What are the experiences that these former SOS children, the so-called SOS adults, made in and with the SOS Children's Village? What can we learn from this in order for us to further develop our educational work? What recommendations can the SOS adults give us? These are the questions the study concentrates on. Another matter of concern was to show by means of the results who we are, what we do and what we achieve. Furthermore, the results of this research should clarify whether our learning organization deals in accordance with its mission, vision and values.
The study was developed and coordinated by the SOS Children's Villages Hermann Gmeiner Academy. The research tool - a questionnaire - emphasizes both the experiences the interviewees made during their life in the SOS Children's Village and important things that have happened in their life as well as their present living situation and their moral concepts. The SOS adults are considered experts who are questioned about their experiences and their recommendations.
The project is based on a participative approach which becomes obvious through permanent cooperation with partners from various regions of the world. External interviewers who had been trained in the framework of workshops carried out a total of more than 1,100 surveys. During the first year the Hermann Gmeiner Academy evaluated the results, while this was done by SOS internal and -external local experts as of the second year. In the long term the research process will be decentralized in order for the study to be carried out independently in the countries involved.
From 2001 to 2004 Tracking Footprints was carried out in 20 countries. The results give the SOS co-workers feedback on the goals in their practical work as well as on the extent to which they have been achieved. At the same time attention is paid to the points which the SOS adults think should be changed or developed further.
What do the results show?
The majority of the interviewees is satisfied with their present living situation: They have built up relationships, married or started living in a partnership, founded families. As to their living situation most of the young adults say that they are satisfied as well. When being asked about their labour situation the majority of the interviewees find it difficult to make a living on their own income.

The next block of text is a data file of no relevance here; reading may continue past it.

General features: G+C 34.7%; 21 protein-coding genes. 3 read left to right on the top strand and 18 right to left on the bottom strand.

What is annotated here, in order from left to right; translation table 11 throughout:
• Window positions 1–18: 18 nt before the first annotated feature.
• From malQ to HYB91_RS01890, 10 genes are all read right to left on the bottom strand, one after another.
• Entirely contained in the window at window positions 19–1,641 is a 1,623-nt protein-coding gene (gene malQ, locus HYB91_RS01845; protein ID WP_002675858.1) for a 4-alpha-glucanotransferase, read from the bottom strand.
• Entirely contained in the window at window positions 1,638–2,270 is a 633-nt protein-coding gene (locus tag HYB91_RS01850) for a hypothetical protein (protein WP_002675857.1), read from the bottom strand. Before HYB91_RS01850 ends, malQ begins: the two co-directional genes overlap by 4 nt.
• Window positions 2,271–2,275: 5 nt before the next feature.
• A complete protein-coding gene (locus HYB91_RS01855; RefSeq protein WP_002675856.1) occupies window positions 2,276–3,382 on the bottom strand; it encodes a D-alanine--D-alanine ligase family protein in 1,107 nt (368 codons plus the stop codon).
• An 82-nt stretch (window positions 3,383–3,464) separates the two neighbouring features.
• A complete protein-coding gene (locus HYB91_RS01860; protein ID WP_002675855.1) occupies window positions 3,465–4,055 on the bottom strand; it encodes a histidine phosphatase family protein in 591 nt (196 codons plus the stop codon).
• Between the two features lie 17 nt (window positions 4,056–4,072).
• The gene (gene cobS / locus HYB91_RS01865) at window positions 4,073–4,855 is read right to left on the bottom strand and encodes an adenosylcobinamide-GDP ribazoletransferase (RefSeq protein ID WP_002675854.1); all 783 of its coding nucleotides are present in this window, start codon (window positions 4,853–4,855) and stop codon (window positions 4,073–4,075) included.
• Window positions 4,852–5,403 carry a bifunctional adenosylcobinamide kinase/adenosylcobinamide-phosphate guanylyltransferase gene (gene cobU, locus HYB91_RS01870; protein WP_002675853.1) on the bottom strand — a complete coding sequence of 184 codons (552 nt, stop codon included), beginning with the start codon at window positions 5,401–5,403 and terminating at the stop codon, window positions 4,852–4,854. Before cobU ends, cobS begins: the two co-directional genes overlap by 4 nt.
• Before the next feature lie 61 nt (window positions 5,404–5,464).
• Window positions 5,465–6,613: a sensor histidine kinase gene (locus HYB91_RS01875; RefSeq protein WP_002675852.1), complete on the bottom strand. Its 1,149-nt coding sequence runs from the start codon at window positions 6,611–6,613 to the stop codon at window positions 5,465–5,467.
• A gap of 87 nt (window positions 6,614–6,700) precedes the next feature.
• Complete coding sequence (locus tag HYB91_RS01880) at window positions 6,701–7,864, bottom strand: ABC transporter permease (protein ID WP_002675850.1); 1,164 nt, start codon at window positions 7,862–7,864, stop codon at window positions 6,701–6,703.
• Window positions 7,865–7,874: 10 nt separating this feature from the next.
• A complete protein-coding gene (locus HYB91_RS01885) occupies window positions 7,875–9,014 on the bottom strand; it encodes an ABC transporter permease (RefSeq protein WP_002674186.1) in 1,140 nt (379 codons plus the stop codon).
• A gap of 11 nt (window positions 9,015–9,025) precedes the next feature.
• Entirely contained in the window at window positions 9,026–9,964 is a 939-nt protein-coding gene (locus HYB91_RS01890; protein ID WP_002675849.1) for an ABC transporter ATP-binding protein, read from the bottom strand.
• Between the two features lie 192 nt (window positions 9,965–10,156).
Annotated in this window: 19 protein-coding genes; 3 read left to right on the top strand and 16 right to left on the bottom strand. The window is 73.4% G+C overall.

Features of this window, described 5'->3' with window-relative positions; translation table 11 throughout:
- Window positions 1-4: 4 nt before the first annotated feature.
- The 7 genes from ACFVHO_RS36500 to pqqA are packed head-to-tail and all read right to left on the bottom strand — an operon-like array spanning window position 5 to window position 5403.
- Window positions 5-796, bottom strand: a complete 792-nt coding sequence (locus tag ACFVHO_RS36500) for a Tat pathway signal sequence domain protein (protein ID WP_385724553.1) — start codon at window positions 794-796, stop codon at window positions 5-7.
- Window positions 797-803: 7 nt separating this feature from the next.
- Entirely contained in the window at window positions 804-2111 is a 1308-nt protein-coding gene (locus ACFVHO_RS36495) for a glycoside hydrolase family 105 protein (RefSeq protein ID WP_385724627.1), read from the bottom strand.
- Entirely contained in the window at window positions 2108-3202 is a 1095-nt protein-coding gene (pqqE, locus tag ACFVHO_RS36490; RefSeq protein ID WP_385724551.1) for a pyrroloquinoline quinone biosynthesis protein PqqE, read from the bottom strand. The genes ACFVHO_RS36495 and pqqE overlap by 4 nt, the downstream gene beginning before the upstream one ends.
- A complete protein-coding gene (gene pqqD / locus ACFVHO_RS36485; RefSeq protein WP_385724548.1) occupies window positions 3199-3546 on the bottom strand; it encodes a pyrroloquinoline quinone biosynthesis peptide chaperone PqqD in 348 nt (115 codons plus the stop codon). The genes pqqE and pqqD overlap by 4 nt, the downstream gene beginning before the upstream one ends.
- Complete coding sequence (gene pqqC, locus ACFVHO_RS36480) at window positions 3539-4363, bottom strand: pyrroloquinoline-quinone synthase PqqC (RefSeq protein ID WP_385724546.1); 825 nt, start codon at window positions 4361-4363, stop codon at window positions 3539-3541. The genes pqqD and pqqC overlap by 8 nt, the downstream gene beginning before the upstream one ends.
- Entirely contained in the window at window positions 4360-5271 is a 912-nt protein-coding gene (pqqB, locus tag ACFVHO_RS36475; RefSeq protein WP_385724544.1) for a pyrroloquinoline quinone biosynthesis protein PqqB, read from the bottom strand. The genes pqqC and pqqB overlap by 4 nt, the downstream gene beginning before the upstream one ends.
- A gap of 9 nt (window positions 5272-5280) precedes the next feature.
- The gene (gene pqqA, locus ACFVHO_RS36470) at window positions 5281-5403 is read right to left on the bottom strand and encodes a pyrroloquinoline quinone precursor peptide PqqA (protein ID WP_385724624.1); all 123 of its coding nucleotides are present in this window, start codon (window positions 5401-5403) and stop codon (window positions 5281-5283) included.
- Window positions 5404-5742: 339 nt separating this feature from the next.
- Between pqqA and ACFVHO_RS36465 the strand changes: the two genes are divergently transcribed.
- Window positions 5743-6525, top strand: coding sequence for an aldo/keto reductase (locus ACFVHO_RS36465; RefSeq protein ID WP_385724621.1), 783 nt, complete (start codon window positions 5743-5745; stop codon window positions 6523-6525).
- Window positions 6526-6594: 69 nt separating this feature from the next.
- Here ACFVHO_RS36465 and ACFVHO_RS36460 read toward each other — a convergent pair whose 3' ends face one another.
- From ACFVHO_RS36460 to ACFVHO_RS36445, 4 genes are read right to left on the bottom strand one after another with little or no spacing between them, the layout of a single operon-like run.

Most SOS adults see SOS Children's Villages as a place where they were able to have a family, where they felt safe and well cared for and where they had numerous possibilities in terms of their vocational training. In many cases the relationships built up in the SOS Children's Villages were described as good, yet some interviewees said that it could have been better. A few interviewees reported on violence. Although this percentage is very low, this topic must get our special attention in order to prevent this from happening again in future. Meanwhile, in the vocational and further training courses of SOS mothers and other educational staff more attention is paid to this topic.
What was difficult for many of them was their adolescence, especially the process of growing independent, of having to stand on their own feet. Some felt not sufficiently prepared for an independent life. As a consequence, it is not surprising that several interviewees recommended that adolescents get more adequate support in their professional development and in the process of growing independent.
As to the integration into the surrounding community there seems to be need for action as well; some interviewees found the relationship with the surrounding community too distant. In order to reduce this distance SOS Children's Villages has lately started to deliberately take steps, for instance by organizing joint celebrations with the community, by children and adults joining social or sports associations or by initiating and organizing such events together with the community.
What's up next?
From the results of the study certain recommendations have been deduced which will now be included in the working plans of the countries involved and implemented accordingly. The participative approach has proven very useful and will continue to be a fixed component of the implementation of Tracking Footprints.
Experience has shown that there is yet another group of people who should be included in the network: the SOS adults themselves, who want to share their experiences with us in order to contribute to achieving the goals of SOS Children's Villages.
Contact and information: SOS Children's Villages Hermann Gmeiner Academy, Barbara Pittracher, firstname.lastname@example.org